See how to turn your 700 FICO into the money you need and the lowest possible rate
I write a lot about bad credit here on the blog, how to improve your score and the tricks to get a loan without a good score.
But I love writing about good credit and once you’ve gotten to a 700 credit score, you’re getting extremely close to that point. A 700 FICO won’t get you everything you need or the lowest rates shown online but you’re going to start noticing some smiling faces when you walk into the local bank.
Let’s look at what a 700 credit score means to your financial life, how to use it and how to reach that last milestone of perfect credit.
Is 700 FICO a Good Credit Score?
Credit scores range from 300 to 850 on the FICO scale so 700 is on the upper end but doesn’t necessarily mean it’s good credit.
You see, your credit score isn’t just that three-digit number but also everything on your credit report. When a lender looks at your credit score, they’re also going to pull your report and use it with your loan application.
That means even if you’ve managed to build your credit up to a 700 FICO, it still might take a while to get a loan. We’ll get to more about that later though.
Either way, you’re in good company with a 700 score. Just over half (54%) of Americans have a score over 700 FICO according to Fair Isaac Corporation.
You might not be in that mythical 800+ range yet but be happy you’re not in that third of Americans that have a score under 650 FICO. That’s well under the cutoff for subprime lending where banks won’t touch your credit.
How Long Does it Take to Build a 700 Credit Score?
How to build a 700 credit score is one of the most frequent questions I get on the blog. There just seems to be something about that nice, round number that people aim for on their credit.
It doesn’t necessarily mean you’ll get approved for any loan you want but it’s a good start.
The problem is that the question has two answers and depends on if you’re starting from scratch or trying to rebuild your credit.
For younger borrowers without much credit history, it’s a matter of using a credit card for a few months to build up a history of on-time payments. Since you don’t have any bad marks hurting your credit score, each monthly payment that goes on your report will help boost your score.
It’s a little more difficult if you’re rebuilding your credit score from a few mistakes but not impossible.
Being late more than 30 days on a credit card or other debt will go on your credit report. It’s going to stay there for at least two years and sometimes longer. Other bad marks like a foreclosure and filing bankruptcy could stay on your report for up to ten years.
That means that even building up your credit with new monthly payments is still going to be hampered by those bad marks. In my experience and talking to others, you can generally increase your credit score 50 to 100 points over the first three months of a credit program. Depending on how bad your credit is, it can take about 18 months to build your score to 700 from bad credit under 600 FICO.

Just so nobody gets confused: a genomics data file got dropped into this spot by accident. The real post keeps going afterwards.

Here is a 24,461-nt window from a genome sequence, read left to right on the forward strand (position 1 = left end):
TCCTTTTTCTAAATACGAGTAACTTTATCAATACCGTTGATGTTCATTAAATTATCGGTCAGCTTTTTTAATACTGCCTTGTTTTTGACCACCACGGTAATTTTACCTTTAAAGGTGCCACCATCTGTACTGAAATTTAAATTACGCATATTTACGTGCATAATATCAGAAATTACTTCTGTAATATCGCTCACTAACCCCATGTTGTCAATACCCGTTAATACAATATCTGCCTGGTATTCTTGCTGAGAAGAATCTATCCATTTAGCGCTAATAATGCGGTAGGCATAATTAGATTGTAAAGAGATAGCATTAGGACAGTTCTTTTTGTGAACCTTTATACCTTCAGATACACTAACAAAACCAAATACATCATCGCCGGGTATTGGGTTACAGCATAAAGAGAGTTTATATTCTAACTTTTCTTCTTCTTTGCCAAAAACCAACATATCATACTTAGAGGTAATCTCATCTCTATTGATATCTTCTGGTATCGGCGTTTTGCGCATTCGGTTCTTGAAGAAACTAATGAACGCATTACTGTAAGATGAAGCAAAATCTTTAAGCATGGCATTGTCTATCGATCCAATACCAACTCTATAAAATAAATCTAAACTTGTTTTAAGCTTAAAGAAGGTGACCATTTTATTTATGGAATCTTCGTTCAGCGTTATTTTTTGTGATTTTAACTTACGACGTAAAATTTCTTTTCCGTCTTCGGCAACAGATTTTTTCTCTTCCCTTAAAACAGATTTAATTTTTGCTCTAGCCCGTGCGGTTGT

- Consider a debt consolidation loan to pay off bad debt at higher rates
- Negotiate with creditors to get bad marks removed from your credit report
- Get your rent payments added to your credit report through rent reporting services
Can You Get a Loan with a 700 Credit Score?
The reason why you hear so much about prime and sub-prime loans is because it’s an important point for banks. Sub-prime is a borrower with a credit score under 680 FICO and is the point where the loan won’t qualify for government guarantee programs.
Banks aren’t able to sell sub-prime loans to investors so they aren’t usually able to make those loans. Since 700 FICO is above that, you’ll at least be able to get your foot in the door with your loan officer.
Unfortunately, that doesn’t mean you’ll get a loan.
If you’ve got bad marks still on your credit report like missed payments or if you owe a lot on your credit cards, a traditional bank still might turn you down. That means you still might need to use an online lender though rates will be much lower on a loan backed by a 700 credit score.
How to Get a 700 Credit Score Personal Loan
I’ve used personal loans several times, first for debt consolidation and then for home improvement and other projects. It’s easy enough to fill out the application online and get your money but there are a few tips to get the lowest rate and the best deal possible.
Since lenders do a soft-pull of your credit for approval and to estimate your rate, you can apply on several sites without hurting your credit score. This is important because it’s going to make sure you get the best rate available.
I’ve used PersonalLoans more often than others but good credit borrowers might want to start with a platform like SoFi or Upstart. These last two have stricter credit requirements but usually offer lower rates.
Only borrow as much as you need and as much as you can afford. The loan sites will show you exactly how much your monthly payment will be as well as the interest rate before you agree to the loan. Borrowing a smaller amount and on the shortest-term possible will get you a lower rate.
One trick I’ve used when my credit score was on the edge of a really good score is using a personal loan to build it further before refinancing. The idea is you borrow only as much as you need for the next year or get a loan to pay off all your credit card debt. Making regular payments will boost your credit score to 740 FICO fairly quickly and you’ll start getting quotes for much lower rates fast.
A 700 credit score is a great start and you’ll start getting approved for more loans but you’re still not likely to get the advertised rate. It won’t take much though to boost your credit score far enough to get any loan you want.